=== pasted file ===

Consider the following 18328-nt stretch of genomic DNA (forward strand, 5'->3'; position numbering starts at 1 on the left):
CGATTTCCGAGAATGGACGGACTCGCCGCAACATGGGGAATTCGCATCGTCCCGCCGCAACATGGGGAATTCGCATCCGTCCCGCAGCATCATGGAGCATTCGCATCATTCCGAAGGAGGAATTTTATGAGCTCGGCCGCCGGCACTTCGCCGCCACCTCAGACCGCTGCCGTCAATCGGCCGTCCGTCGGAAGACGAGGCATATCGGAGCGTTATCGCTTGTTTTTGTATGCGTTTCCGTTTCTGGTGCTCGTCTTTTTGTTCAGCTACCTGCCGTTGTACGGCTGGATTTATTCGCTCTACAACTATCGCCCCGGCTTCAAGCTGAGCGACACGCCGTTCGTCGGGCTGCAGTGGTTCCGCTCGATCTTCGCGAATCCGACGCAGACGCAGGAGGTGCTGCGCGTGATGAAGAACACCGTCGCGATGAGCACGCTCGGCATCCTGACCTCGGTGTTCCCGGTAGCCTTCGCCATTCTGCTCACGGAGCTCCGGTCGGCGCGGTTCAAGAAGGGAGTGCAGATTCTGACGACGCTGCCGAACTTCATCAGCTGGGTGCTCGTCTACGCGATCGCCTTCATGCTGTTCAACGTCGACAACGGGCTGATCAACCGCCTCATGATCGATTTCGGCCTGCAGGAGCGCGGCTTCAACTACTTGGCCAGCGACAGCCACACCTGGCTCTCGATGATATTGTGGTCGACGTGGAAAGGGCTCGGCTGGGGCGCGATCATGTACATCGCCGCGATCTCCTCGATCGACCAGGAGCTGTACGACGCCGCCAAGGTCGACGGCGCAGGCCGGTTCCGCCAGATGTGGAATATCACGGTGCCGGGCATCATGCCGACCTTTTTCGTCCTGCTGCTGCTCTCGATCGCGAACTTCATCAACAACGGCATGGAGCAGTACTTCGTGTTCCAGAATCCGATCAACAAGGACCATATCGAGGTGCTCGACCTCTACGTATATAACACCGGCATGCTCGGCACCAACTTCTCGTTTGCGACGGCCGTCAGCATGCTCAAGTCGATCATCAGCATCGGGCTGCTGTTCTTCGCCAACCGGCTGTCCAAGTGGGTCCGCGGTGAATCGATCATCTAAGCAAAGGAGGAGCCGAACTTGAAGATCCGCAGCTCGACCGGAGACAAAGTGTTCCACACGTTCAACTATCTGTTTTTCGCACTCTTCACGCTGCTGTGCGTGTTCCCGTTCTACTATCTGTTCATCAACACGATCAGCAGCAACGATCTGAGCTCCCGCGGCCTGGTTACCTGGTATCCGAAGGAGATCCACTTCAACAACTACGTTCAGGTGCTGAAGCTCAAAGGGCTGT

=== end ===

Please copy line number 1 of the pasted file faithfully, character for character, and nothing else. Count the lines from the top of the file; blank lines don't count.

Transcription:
Consider the following 18328-nt stretch of genomic DNA (forward strand, 5'->3'; position numbering starts at 1 on the left):